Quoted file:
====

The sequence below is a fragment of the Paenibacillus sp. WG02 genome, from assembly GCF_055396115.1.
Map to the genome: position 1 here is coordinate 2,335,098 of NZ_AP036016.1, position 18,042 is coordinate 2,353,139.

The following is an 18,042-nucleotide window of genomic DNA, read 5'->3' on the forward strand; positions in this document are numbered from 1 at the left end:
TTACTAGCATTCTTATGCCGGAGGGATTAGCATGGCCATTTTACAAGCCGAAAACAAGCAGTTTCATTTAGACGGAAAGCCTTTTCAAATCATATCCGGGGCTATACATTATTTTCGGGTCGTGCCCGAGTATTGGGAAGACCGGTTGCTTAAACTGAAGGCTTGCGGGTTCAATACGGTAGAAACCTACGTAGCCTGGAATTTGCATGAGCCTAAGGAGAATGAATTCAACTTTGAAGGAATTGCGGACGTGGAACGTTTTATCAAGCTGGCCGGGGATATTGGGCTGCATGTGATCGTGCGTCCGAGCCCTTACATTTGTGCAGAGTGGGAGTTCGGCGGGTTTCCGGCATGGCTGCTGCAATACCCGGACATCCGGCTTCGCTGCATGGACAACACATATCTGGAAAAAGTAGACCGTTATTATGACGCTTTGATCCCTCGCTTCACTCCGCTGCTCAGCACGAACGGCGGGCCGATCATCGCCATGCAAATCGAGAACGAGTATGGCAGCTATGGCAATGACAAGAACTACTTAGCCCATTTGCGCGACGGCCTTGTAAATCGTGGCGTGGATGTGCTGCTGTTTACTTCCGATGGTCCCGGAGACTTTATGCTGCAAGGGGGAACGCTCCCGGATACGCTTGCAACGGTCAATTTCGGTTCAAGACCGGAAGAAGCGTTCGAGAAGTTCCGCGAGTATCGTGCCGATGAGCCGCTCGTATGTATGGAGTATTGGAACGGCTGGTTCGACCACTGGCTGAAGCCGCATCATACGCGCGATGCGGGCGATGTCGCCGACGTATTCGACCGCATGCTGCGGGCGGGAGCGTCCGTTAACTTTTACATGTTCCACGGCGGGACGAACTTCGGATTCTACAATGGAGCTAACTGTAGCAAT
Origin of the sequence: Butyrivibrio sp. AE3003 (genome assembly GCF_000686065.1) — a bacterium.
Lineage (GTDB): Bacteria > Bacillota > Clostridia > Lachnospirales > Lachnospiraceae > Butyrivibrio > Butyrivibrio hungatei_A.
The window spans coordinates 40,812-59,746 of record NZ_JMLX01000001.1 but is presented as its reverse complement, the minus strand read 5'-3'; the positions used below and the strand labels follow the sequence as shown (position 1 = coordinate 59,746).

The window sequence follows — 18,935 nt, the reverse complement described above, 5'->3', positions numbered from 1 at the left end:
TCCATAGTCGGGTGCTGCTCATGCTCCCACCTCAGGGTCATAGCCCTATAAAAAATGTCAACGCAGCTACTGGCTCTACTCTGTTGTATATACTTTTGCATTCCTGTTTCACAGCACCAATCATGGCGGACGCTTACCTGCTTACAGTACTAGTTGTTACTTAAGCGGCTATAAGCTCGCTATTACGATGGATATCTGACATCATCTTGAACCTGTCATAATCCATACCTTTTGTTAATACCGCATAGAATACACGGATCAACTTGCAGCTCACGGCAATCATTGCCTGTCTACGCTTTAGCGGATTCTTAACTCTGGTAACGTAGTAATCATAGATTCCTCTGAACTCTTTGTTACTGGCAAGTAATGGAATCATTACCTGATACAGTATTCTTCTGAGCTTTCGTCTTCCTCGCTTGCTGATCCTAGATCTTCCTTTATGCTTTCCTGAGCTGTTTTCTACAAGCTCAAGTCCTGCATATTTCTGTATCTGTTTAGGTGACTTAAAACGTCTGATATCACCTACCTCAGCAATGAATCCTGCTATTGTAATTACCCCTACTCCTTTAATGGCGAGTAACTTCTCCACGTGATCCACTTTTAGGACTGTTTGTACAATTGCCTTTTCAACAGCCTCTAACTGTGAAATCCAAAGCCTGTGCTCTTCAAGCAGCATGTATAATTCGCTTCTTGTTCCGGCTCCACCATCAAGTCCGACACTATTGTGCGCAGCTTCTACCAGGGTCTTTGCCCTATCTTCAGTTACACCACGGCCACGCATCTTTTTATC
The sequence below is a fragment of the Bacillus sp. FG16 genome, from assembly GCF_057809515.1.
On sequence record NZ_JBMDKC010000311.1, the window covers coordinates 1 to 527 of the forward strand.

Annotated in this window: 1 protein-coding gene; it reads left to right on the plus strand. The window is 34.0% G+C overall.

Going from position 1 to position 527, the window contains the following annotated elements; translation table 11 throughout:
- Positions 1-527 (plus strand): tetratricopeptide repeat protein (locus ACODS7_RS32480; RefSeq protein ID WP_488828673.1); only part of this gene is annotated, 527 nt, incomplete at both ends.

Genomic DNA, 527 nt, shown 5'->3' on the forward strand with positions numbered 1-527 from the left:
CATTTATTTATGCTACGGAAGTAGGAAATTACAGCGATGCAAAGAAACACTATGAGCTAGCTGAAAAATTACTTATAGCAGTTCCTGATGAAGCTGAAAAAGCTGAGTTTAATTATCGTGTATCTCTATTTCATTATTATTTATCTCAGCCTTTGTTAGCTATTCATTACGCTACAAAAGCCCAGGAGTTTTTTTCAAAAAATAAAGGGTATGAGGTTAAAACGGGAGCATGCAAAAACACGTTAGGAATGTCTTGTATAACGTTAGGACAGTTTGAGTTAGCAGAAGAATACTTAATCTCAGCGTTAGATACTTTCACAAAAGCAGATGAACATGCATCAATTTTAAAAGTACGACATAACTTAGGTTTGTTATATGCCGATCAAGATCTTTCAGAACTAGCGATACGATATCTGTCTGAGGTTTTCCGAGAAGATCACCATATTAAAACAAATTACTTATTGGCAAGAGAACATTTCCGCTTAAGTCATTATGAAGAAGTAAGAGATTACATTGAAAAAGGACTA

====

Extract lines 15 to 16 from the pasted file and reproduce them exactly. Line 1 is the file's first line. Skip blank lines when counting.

Genomic DNA, 527 nt, shown 5'->3' on the forward strand with positions numbered 1-527 from the left:
CATTTATTTATGCTACGGAAGTAGGAAATTACAGCGATGCAAAGAAACACTATGAGCTAGCTGAAAAATTACTTATAGCAGTTCCTGATGAAGCTGAAAAAGCTGAGTTTAATTATCGTGTATCTCTATTTCATTATTATTTATCTCAGCCTTTGTTAGCTATTCATTACGCTACAAAAGCCCAGGAGTTTTTTTCAAAAAATAAAGGGTATGAGGTTAAAACGGGAGCATGCAAAAACACGTTAGGAATGTCTTGTATAACGTTAGGACAGTTTGAGTTAGCAGAAGAATACTTAATCTCAGCGTTAGATACTTTCACAAAAGCAGATGAACATGCATCAATTTTAAAAGTACGACATAACTTAGGTTTGTTATATGCCGATCAAGATCTTTCAGAACTAGCGATACGATATCTGTCTGAGGTTTTCCGAGAAGATCACCATATTAAAACAAATTACTTATTGGCAAGAGAACATTTCCGCTTAAGTCATTATGAAGAAGTAAGAGATTACATTGAAAAAGGACTA